We Depend on Each Other
I confess that I am not very good at asking others for help. I know this is a crucial survival skill, so I am slowly realizing that I am becoming more dependent upon my family and friends. I am a proud man; although I have been supported throughout my life when life has knocked me down, I am still, at least inside me, the young Marine of the 1960s. I understand the basic truisms of life, even though I sometimes reject them.
We are in this life together and depend on each other for things we cannot imagine. Do we drive to work? Who built our cars, or paved the roads? Who grew the chicken for the eggs we eat in the morning? We cannot survive alone.
We must express appreciation for all that occurs in our lives. I thank a person for holding a door open for me. I praise the young, or old, server who brings me my ordered meal, and I reward them generously. I joke with the caring men and women in the hospital, when I am forced to spend a few hours with them. These people, who serve me in my needs, come in all shapes, sizes, genders, and national origins. I look beyond these “differences” to see the person beneath the masks they wear, how much we are alike.
This next has been difficult for me at times, and that is to hold my inner tension to myself, cultivating a giving, or in some instances, a life-giving way that enhances my experience and the people sharing my experience. When I find myself praying with others, for their needs, I know that when this happens, my prayer partner is enhanced by the support shown. I know this because I have been on the receiving end often.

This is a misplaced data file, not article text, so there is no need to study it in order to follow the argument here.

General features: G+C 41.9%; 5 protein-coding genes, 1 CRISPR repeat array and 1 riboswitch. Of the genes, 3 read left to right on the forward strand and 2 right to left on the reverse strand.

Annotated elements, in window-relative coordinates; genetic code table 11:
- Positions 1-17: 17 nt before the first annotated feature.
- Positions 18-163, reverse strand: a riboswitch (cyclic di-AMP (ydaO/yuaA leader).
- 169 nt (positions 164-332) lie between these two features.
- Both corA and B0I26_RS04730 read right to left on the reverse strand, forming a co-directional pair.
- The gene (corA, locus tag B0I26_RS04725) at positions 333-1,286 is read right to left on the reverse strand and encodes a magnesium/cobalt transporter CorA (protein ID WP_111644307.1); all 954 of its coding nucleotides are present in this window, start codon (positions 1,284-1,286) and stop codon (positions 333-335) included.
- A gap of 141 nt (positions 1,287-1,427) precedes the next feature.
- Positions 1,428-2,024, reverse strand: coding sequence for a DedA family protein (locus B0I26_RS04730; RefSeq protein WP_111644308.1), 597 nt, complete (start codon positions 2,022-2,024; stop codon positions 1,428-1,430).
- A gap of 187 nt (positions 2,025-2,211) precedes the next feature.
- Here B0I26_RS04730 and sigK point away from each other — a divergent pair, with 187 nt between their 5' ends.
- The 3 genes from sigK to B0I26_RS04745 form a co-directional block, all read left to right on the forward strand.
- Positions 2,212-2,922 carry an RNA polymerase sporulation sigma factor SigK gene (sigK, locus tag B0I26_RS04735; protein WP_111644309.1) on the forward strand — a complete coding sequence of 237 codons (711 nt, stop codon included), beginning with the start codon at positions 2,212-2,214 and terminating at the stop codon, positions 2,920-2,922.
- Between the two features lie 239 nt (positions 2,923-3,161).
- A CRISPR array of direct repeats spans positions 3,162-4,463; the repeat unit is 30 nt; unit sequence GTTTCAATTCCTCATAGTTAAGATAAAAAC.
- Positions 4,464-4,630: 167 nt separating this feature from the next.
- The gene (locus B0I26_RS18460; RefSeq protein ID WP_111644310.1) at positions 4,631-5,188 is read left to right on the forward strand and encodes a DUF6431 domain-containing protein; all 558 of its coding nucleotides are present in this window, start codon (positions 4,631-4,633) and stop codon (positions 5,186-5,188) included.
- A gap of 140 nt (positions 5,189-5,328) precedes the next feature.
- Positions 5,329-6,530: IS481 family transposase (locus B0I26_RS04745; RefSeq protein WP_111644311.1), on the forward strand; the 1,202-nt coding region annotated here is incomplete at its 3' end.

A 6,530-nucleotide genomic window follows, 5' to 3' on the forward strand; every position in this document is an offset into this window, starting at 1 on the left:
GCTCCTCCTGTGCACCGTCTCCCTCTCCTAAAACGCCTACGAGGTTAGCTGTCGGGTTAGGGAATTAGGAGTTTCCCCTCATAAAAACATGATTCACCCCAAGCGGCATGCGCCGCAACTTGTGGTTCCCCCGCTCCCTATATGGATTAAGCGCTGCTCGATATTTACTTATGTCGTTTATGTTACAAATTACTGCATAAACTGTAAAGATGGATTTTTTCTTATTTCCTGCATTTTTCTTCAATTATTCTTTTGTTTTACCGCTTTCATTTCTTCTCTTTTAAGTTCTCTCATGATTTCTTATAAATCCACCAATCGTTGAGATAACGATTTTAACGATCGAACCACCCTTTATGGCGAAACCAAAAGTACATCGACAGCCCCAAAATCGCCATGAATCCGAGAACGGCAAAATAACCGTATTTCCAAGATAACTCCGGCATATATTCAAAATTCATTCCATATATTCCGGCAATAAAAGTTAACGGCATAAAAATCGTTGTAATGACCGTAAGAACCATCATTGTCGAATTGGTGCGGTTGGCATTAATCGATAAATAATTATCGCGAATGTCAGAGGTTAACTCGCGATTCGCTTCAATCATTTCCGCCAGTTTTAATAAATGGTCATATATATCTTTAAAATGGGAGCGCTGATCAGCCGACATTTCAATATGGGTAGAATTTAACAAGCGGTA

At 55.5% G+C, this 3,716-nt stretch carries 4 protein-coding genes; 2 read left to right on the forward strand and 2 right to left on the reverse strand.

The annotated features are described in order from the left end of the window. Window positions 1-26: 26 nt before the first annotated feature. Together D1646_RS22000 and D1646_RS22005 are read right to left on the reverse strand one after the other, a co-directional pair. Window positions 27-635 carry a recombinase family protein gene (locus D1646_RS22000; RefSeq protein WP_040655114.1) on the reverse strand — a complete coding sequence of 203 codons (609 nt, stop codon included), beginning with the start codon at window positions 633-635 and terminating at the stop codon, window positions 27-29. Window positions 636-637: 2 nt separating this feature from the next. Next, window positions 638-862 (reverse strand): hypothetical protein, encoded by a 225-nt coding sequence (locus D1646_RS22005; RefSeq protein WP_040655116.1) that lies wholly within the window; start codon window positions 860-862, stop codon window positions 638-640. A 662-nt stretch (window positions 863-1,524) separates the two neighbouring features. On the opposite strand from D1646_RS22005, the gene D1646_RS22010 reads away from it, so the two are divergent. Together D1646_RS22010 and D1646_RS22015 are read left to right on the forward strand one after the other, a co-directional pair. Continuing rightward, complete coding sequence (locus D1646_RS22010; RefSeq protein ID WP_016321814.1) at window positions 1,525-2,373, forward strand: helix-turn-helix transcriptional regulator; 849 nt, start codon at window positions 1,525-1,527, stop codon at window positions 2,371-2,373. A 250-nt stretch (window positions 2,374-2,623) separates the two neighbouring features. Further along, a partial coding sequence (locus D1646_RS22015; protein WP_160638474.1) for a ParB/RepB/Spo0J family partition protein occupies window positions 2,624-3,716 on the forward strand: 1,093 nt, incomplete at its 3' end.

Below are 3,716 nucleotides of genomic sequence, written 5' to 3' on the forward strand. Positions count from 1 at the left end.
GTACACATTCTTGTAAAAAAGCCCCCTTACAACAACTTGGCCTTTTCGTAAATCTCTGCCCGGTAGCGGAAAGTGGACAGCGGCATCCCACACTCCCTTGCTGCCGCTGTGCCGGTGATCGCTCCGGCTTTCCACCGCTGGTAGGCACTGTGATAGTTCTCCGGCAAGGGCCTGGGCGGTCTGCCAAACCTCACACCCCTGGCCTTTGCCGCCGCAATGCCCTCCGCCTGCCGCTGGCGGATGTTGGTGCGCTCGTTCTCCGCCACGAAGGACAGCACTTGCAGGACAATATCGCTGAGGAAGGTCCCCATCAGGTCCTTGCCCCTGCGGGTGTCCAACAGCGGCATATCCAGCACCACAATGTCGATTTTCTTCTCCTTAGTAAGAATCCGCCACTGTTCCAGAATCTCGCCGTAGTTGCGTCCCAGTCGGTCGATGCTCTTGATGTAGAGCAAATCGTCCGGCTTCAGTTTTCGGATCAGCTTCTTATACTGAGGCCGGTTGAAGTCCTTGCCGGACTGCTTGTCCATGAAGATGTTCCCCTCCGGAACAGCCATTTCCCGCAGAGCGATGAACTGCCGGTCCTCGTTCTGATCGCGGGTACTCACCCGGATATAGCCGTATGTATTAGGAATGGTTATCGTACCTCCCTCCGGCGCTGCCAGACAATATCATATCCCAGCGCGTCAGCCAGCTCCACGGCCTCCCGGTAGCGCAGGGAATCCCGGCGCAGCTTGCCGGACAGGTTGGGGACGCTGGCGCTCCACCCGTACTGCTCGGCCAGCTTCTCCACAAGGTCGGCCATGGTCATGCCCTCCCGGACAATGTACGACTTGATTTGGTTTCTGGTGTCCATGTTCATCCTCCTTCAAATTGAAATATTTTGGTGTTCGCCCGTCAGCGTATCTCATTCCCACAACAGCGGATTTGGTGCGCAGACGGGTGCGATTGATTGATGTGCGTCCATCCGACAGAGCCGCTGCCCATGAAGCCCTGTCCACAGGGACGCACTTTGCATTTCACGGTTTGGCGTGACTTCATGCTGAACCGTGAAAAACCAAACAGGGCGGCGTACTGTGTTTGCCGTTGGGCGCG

We must also use our voice to affect changes where we see the need. However, we cannot be so obnoxious with our own voice to crush others’ opinions. I have been privileged to sit on many councils that set priorities for those the council leads. This can be from school teacher boards to chambers of commerce to executive church councils. I am presently a member of the vestry in the church that Linda and I attend. These ruling bodies can be very difficult; with my work and educational experience, my abilities range from being an accountant, to operating my own retail business, to being a teacher in both high school and college. In all these situations, I have been blessed by being on some leadership committees. My voice, my opinion, is vital to these boards, but so are those of others. It is a delicate balance when trying to affect change.
All these elements lead to the most important, building and living in a community. Community is one of the basic needs of life. God created us to live together, to work together, to laugh together, to cry together. I have a very good friend from my high school days who has recently become a friend on Facebook. I post a thought-provoking saying daily, and one day this long-ago friend commented on the saying. I replied saying that we cannot forget that all people living on earth are God’s children, Americans, Italians, Mexicans, and Muslims. God loves all his children and we must do the same. I was hesitant in sending this reply, because I did not want to see offensive to this old friend that I have not seen in years. His response was positive, much to my relief. One thing that I have learned in my 75+ years is that all the people I have known, been to school with, taught, shared a meal with, are all my brothers and sisters under God’s love and living in God’s embrace. I love them all; they are family.
I meditate daily; both formally and informally. My meditations allow me to see that God is present in all of us, regardless of who we are, where we come from, what we look like, what church we attend. No one can be left out of God’s grace; we are dependent collectively for each other’s’ well-being. I must care for all of us, as God does.